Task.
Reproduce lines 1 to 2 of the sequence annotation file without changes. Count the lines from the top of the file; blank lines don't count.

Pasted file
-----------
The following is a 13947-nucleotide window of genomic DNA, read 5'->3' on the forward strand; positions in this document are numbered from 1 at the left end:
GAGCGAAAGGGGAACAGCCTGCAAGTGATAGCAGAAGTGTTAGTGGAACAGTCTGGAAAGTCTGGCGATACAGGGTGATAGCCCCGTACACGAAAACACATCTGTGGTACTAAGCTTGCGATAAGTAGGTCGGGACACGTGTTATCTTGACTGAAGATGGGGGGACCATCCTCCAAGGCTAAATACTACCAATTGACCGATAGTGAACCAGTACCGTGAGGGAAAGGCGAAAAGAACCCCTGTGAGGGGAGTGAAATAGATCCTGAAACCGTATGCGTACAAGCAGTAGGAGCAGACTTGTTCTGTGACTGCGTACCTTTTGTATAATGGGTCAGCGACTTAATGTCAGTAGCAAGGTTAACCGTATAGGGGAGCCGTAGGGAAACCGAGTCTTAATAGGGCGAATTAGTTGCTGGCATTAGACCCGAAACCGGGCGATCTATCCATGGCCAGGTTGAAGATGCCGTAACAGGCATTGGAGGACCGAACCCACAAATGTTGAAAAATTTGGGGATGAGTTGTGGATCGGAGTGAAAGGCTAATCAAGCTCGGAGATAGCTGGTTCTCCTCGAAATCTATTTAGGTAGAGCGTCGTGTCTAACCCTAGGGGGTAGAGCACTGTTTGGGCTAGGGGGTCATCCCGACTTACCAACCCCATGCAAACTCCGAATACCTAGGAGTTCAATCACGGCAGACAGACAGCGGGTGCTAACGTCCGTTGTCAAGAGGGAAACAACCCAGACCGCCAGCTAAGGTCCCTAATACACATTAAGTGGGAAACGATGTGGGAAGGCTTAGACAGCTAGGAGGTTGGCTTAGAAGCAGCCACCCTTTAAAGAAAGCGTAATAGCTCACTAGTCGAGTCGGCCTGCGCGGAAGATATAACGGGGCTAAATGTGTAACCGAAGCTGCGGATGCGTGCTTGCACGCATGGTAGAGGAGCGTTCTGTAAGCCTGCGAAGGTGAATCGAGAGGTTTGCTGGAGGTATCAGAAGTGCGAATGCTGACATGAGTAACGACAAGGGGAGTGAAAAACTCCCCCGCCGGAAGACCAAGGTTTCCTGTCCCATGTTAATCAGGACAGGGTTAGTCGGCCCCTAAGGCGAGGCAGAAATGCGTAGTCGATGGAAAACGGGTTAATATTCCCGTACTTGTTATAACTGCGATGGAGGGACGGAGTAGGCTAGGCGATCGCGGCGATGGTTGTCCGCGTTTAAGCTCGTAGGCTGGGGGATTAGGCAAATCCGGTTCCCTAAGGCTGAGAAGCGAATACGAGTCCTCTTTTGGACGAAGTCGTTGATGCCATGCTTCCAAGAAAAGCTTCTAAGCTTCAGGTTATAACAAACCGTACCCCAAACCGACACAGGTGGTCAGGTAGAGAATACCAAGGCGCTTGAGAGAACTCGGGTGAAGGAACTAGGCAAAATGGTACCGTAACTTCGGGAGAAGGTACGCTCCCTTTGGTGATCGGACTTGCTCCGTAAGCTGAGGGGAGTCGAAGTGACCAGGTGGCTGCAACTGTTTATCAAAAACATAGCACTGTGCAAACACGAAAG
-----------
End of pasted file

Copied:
The following is a 13947-nucleotide window of genomic DNA, read 5'->3' on the forward strand; positions in this document are numbered from 1 at the left end:
GAGCGAAAGGGGAACAGCCTGCAAGTGATAGCAGAAGTGTTAGTGGAACAGTCTGGAAAGTCTGGCGATACAGGGTGATAGCCCCGTACACGAAAACACATCTGTGGTACTAAGCTTGCGATAAGTAGGTCGGGACACGTGTTATCTTGACTGAAGATGGGGGGACCATCCTCCAAGGCTAAATACTACCAATTGACCGATAGTGAACCAGTACCGTGAGGGAAAGGCGAAAAGAACCCCTGTGAGGGGAGTGAAATAGATCCTGAAACCGTATGCGTACAAGCAGTAGGAGCAGACTTGTTCTGTGACTGCGTACCTTTTGTATAATGGGTCAGCGACTTAATGTCAGTAGCAAGGTTAACCGTATAGGGGAGCCGTAGGGAAACCGAGTCTTAATAGGGCGAATTAGTTGCTGGCATTAGACCCGAAACCGGGCGATCTATCCATGGCCAGGTTGAAGATGCCGTAACAGGCATTGGAGGACCGAACCCACAAATGTTGAAAAATTTGGGGATGAGTTGTGGATCGGAGTGAAAGGCTAATCAAGCTCGGAGATAGCTGGTTCTCCTCGAAATCTATTTAGGTAGAGCGTCGTGTCTAACCCTAGGGGGTAGAGCACTGTTTGGGCTAGGGGGTCATCCCGACTTACCAACCCCATGCAAACTCCGAATACCTAGGAGTTCAATCACGGCAGACAGACAGCGGGTGCTAACGTCCGTTGTCAAGAGGGAAACAACCCAGACCGCCAGCTAAGGTCCCTAATACACATTAAGTGGGAAACGATGTGGGAAGGCTTAGACAGCTAGGAGGTTGGCTTAGAAGCAGCCACCCTTTAAAGAAAGCGTAATAGCTCACTAGTCGAGTCGGCCTGCGCGGAAGATATAACGGGGCTAAATGTGTAACCGAAGCTGCGGATGCGTGCTTGCACGCATGGTAGAGGAGCGTTCTGTAAGCCTGCGAAGGTGAATCGAGAGGTTTGCTGGAGGTATCAGAAGTGCGAATGCTGACATGAGTAACGACAAGGGGAGTGAAAAACTCCCCCGCCGGAAGACCAAGGTTTCCTGTCCCATGTTAATCAGGACAGGGTTAGTCGGCCCCTAAGGCGAGGCAGAAATGCGTAGTCGATGGAAAACGGGTTAATATTCCCGTACTTGTTATAACTGCGATGGAGGGACGGAGTAGGCTAGGCGATCGCGGCGATGGTTGTCCGCGTTTAAGCTCGTAGGCTGGGGGATTAGGCAAATCCGGTTCCCTAAGGCTGAGAAGCGAATACGAGTCCTCTTTTGGACGAAGTCGTTGATGCCATGCTTCCAAGAAAAGCTTCTAAGCTTCAGGTTATAACAAACCGTACCCCAAACCGACACAGGTGGTCAGGTAGAGAATACCAAGGCGCTTGAGAGAACTCGGGTGAAGGAACTAGGCAAAATGGTACCGTAACTTCGGGAGAAGGTACGCTCCCTTTGGTGATCGGACTTGCTCCGTAAGCTGAGGGGAGTCGAAGTGACCAGGTGGCTGCAACTGTTTATCAAAAACATAGCACTGTGCAAACACGAAAG